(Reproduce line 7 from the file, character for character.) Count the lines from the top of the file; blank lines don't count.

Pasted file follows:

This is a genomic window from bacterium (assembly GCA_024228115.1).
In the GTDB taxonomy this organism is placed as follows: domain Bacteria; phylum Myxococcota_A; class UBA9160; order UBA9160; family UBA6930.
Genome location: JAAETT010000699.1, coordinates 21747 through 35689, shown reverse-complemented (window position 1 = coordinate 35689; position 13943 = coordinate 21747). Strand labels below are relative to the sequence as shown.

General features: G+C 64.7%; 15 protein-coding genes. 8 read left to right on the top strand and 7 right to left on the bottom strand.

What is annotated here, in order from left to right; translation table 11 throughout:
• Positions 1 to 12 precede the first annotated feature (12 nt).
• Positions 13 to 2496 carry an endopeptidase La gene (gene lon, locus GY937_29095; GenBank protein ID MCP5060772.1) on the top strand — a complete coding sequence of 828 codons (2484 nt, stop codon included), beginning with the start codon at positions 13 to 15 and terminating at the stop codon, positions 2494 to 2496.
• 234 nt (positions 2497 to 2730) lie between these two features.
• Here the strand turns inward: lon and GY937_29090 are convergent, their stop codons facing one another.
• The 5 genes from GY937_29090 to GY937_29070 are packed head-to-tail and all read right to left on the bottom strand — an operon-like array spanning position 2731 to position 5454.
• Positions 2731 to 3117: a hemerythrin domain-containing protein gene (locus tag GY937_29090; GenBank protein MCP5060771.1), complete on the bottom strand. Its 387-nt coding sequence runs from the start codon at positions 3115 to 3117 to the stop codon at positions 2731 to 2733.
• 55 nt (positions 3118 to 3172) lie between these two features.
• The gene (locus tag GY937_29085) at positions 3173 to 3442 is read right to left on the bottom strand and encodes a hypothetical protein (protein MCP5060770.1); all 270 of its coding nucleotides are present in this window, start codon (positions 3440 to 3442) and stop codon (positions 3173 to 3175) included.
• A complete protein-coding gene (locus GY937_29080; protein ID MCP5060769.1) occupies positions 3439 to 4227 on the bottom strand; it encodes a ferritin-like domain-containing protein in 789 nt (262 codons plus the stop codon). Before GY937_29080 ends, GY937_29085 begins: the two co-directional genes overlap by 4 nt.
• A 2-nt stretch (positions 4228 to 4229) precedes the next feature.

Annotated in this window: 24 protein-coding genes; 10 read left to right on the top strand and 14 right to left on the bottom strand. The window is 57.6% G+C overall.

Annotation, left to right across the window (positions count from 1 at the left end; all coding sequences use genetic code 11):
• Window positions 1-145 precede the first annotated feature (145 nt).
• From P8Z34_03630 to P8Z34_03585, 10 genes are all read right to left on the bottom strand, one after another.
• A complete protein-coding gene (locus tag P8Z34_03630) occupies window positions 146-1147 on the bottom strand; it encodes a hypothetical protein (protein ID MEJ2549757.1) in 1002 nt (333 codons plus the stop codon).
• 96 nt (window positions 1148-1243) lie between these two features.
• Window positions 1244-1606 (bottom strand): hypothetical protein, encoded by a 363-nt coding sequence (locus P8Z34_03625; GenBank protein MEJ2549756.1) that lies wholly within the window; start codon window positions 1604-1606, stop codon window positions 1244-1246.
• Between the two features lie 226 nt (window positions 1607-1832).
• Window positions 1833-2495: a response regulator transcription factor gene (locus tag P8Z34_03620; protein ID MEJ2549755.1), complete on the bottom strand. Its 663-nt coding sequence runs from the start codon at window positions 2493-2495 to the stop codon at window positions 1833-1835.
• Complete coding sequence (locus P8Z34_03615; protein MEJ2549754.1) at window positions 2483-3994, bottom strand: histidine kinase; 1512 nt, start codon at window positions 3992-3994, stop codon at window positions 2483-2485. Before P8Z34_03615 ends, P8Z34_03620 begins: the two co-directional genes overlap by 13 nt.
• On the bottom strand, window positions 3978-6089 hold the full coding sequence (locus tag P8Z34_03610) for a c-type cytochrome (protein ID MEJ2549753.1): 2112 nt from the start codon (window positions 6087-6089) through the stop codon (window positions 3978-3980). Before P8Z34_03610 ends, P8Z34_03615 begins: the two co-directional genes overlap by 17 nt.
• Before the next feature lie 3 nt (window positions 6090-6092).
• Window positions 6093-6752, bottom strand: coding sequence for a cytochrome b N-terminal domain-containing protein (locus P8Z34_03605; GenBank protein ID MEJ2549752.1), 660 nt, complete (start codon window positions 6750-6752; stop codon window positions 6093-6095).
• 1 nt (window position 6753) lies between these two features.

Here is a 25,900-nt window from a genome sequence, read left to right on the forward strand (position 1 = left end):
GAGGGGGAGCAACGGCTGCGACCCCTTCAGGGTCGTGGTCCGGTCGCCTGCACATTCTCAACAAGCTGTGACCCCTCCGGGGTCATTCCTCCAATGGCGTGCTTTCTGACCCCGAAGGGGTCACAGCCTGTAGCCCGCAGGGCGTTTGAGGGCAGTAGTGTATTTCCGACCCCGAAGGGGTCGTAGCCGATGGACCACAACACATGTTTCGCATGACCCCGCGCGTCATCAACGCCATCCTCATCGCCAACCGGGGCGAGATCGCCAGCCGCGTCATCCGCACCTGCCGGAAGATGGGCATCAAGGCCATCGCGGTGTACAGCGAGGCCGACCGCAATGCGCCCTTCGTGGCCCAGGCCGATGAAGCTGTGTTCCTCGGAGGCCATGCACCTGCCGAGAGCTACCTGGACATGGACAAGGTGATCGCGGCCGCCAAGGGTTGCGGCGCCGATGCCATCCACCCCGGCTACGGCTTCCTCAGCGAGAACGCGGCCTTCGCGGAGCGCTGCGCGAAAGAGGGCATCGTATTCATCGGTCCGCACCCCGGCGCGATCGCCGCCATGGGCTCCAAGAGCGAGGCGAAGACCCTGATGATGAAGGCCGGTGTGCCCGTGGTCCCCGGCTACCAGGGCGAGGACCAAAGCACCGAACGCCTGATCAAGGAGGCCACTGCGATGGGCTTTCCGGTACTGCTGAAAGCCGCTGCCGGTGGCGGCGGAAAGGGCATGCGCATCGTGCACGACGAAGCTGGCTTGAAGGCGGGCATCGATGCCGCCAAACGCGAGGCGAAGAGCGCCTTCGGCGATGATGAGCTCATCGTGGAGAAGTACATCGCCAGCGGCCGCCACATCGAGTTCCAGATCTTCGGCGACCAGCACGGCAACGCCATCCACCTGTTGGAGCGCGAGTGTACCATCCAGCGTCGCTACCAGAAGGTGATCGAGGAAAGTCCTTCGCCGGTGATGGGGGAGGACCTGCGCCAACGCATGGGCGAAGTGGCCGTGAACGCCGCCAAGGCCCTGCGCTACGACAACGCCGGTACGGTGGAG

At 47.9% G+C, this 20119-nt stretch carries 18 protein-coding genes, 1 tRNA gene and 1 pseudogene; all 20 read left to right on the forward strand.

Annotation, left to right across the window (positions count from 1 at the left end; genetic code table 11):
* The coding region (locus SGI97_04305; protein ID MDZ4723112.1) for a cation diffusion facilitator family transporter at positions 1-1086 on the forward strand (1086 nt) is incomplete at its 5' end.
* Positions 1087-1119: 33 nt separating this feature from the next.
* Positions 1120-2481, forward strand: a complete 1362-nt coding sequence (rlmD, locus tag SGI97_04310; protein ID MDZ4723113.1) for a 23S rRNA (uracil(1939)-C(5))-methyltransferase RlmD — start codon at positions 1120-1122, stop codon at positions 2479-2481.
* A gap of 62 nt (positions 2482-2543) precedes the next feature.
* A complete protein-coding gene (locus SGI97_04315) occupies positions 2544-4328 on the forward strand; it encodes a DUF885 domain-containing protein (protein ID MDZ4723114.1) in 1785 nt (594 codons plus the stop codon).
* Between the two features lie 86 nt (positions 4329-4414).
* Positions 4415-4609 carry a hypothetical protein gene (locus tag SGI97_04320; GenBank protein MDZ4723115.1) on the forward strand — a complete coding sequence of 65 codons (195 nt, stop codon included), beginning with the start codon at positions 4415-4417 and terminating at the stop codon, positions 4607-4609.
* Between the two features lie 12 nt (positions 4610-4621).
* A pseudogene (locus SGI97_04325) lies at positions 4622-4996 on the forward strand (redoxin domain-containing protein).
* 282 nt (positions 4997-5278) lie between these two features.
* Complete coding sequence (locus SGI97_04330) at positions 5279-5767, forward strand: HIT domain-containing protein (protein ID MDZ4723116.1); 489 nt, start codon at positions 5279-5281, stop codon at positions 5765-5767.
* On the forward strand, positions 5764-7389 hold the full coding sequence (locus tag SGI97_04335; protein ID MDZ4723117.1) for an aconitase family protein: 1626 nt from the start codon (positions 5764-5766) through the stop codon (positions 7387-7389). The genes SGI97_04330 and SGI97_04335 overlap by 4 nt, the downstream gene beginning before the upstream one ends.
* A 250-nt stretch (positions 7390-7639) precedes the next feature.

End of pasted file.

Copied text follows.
• Positions 13 to 2496 carry an endopeptidase La gene (gene lon, locus GY937_29095; GenBank protein ID MCP5060772.1) on the top strand — a complete coding sequence of 828 codons (2484 nt, stop codon included), beginning with the start codon at positions 13 to 15 and terminating at the stop codon, positions 2494 to 2496.